In adolescence, in particular, I think those two qualities--strength and vulnerability--are inextricably intertwined: every step you take towards an adult form of strength makes you immensely vulnerable, because you're in brand-new territory. And for each of the four main girls, that link is intensified because the moment when she has to woman up and do something that takes a new kind of strength is also the moment when she has to step away from her three best friends. This four-way friendship has become all of their armour against all the dangers of the world--and right at the moment when they want it most, they have to step out of its shelter. That's an essential part of growing up, but it's also very frightening and in some ways an immense loss--because once you've done it, you can never quite go back. The story spins around the moments when, for each of the four girls, that intersection of strength and vulnerability is at its most intense.
Tell us how you developed the different friendships we see in The Secret Place.
Great friendships--like every great love--are transformative. More than that: they're creative; they grow elements of us that we never knew were there, grow us into who we'll be forever after. Generally that's a marvellous thing, but every now and then--as with at least one of the girls in this book--it can tap into something powerful and dark that would probably have been better left untouched.
The friendship between Holly and her gang is the kind of friendship you only really have in adolescence: the kind that makes the rest of the world vanish. As well as creating each other, the four of them are also creating their reality; their own private bubble is far more real to them than the outside world--and that brings its dangers. For adults like Conway and Moran, friendship is a different thing. They don't come to each other expecting the other one to cancel out the rest of the world; they come to friendship expecting that it's something that will face outwards as well as inwards, that will involve dealing with the real world as well as with each other.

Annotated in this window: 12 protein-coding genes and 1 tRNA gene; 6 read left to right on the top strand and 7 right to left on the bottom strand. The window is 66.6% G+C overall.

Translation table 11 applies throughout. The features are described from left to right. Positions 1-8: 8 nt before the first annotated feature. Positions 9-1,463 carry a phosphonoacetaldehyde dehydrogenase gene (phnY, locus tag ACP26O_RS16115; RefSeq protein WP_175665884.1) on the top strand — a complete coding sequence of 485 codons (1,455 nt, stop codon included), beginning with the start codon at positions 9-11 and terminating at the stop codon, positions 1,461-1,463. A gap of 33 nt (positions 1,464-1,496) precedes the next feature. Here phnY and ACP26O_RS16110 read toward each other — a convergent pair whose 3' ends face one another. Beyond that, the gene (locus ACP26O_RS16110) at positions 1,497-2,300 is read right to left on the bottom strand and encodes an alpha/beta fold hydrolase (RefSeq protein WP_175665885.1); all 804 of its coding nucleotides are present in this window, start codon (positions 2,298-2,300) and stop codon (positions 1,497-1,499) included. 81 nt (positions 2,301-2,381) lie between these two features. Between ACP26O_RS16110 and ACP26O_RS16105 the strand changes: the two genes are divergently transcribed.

But the two sets of friendships have that transformative power in common. Moran and Conway, like the four girls, do end up redefining each other, nudging each other to become something new. Moran, in particular, is very aware of that potential, and it's the main reason he starts out resisting the idea of anything like a friendship with Conway: she's not someone he wants to allow to define him; she doesn't fit with his image of who he wants to become. By the end of the book, though--and at least partly because of what he's seen of the girls' friendships--that's shifted.
What made you decide this story was right for Stephen Moran as a character?
I'd been wanting to use Stephen Moran as a narrator ever since Faithful Place, where he was a supporting character. He wasn't right for the next book, Broken Harbor--it's a book about people who do their best to follow the rules, and what happens when the rules betray them, and that isn't what Stephen's about. The crucial thing about Stephen, in Faithful Place, is that he does what the narrator wants him to, even though he thinks it might well be ethically wrong. He does it partly because he's susceptible to pressure from outside, and partly because he's very ambitious and thinks this will help him get where he's aiming. Even though he's an adult, he's not 100% clear on who he is--and so he's easily swayed by how he wants other people to see him, and by thoughts of who he might become. --Jaclyn Fulwood